• Fri, Jul 26 - 1:00 pm ET

Condoms Might Be Good For Your Lady-Zone

 

condoms are good for your health

Condoms are good for your health!

Condoms! What can’t they do? They prevent unwanted pregnancies and STIs in spades, they look hilarious on bananas and they make great water balloons in a pinch. A new study from China is suggesting that the contraceptive of all trades may have another awesome effect: condoms help beneficial vaginal microbes (aka good bacteria) flourish and thrive.

The study went a little something like this:

Researchers at Beijing Friendship Hospital recruited 164 healthy, married women in China, between 18 and 45 years old, who were not using hormonal birth control, such as the pill, as their regular method of contraception.

 

Among the participants, 72 were using condoms, 57 were using an intrauterine device (IUD), and 35 were using the so-called rhythm method, in which a couple abstains from sex on the days pregnancyis mostly likely to occur. The researchers found that the population of lactobacillus was significantly higher in the condom group.

The condom-using sexually active women in the study tended to have larger colonies of good bacteria than the women who used other forms of birth control. Researchers focused on lactobacillus which is a group of bacteria that they refer to as the “acidic buffer system.”

According to Live Science, lactobacillus “dominates the natural flora of the vagina for many women” and helps the vagina maintain its average pH of 4.5, “comparable to the acidity of beer or tomato juice.” Lactobacillus is rumored to prevent bacterial vaginosis (an itchy and discharge-y bacterial imbalance in the vagina) and has been linked to a decreased risk of contracting HIV.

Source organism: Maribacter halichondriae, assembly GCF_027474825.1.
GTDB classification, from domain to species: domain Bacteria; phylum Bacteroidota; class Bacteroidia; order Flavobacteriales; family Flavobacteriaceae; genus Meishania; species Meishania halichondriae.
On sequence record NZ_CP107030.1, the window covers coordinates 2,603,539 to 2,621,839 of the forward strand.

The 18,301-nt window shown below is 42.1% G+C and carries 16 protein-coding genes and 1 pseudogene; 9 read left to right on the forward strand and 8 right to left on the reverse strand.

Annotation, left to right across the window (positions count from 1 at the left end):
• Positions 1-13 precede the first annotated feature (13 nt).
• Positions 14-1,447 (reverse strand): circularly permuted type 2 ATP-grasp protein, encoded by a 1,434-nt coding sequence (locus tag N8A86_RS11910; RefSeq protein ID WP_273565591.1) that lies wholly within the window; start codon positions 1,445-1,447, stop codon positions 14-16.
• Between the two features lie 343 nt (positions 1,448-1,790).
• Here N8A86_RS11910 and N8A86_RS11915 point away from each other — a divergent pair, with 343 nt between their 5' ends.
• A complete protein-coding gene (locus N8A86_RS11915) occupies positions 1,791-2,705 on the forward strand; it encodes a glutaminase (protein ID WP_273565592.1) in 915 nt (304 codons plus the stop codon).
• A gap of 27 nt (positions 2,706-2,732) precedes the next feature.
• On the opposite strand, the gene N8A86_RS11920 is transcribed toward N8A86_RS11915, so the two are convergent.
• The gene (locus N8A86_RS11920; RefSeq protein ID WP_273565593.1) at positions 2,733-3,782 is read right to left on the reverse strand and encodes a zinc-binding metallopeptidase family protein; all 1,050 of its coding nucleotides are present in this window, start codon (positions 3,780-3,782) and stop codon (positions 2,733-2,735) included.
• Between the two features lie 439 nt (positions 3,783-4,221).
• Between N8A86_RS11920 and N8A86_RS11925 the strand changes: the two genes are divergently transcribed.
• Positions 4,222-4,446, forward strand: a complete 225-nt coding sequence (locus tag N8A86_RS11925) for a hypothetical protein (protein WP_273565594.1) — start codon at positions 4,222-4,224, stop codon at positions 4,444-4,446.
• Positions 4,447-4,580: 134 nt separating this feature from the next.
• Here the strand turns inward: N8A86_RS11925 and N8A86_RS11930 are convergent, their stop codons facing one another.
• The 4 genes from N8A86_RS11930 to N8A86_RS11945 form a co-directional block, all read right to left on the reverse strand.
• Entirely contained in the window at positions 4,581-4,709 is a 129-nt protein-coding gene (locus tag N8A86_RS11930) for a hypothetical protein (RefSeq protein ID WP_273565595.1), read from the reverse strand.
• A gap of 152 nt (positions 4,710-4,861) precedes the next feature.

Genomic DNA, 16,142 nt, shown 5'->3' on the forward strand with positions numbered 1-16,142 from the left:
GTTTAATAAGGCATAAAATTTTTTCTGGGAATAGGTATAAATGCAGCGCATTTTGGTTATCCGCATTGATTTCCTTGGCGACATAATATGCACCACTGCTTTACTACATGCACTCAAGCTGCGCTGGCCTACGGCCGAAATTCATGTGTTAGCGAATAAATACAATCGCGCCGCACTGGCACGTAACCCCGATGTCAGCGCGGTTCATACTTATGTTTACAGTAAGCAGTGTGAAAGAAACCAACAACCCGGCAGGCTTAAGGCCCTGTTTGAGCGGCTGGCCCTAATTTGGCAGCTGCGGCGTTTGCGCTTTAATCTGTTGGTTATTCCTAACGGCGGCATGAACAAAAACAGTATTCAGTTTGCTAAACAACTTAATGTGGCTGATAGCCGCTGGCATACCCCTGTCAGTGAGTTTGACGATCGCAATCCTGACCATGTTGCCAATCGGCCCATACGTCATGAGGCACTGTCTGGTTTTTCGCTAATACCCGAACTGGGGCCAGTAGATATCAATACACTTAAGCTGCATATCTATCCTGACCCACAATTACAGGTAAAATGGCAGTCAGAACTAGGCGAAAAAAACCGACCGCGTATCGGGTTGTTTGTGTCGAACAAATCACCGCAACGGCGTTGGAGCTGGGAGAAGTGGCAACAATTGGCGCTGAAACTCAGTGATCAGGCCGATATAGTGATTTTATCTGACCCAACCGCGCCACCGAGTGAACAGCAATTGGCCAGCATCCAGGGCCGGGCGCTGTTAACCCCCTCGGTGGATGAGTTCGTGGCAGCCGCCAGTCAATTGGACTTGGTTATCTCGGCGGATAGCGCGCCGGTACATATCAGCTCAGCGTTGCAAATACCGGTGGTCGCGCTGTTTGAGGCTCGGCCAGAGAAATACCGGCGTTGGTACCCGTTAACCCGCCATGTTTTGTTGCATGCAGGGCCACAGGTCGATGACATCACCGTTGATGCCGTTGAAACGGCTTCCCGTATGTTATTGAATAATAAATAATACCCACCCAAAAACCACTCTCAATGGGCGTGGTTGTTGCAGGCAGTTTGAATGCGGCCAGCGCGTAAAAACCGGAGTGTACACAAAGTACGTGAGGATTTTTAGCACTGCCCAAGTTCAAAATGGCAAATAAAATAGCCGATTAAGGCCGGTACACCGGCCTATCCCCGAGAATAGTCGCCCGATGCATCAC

The results suggest that condom use helps maintain the vagina’s “natural acidic defenses” often disrupted by the presence of semen which has a natural pH of about 7.0 or 8.0.

So that’s cool, but keep in mind that condoms aren’t perfect and it’s best to be extra careful and maybe pair condoms with another kind of contraceptive.

via LiveScience

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  • CatoGato

    I can add some anecdotal evidence to back this up – I never had vagina problems until I started sleeping with my long-term boyfriend without a condom (I have the implanon implant as my bc). I think it must have disturbed the balance of my vaginal flora. I started going through a vicious cycle of multiple yeast infections then bacterial vaginosis and back to yeast infections. This all went on for about 9 months before I was able to get back to some kind of normal (after sex, I feel stinging/burning at the vaginal opening, no matter how much lube/foreplay I use, and that never happened before this mess started, but I can usually have sex again after 24hrs, just sucks when you want to go multiple rounds!)
    I also had an abnormal pap then a colposcopy for HPV during that time, which may or may not be related because its so hard to know when you contracted it from whom. I’ll fess up that I had had an unprotected 1-night stand about 5 months before we started dating >.< . I developed the abnormal pap/cervical lesions about 6 months after we stopped using condoms, but with virus's abilities to incubate for years even before becoming active, I can't say anything with certainty. It could have just as easily come from my BF as from me. Plus condoms don't always protect you from HPV if you have sex with someone with the active virus because it can be transferred by skin to skin contact in the genital area.

    • CatoGato

      P.S. The HPV (CIN II) cleared up on its own after the colposcopy; PAP smears 3 and 6 months later came back clear.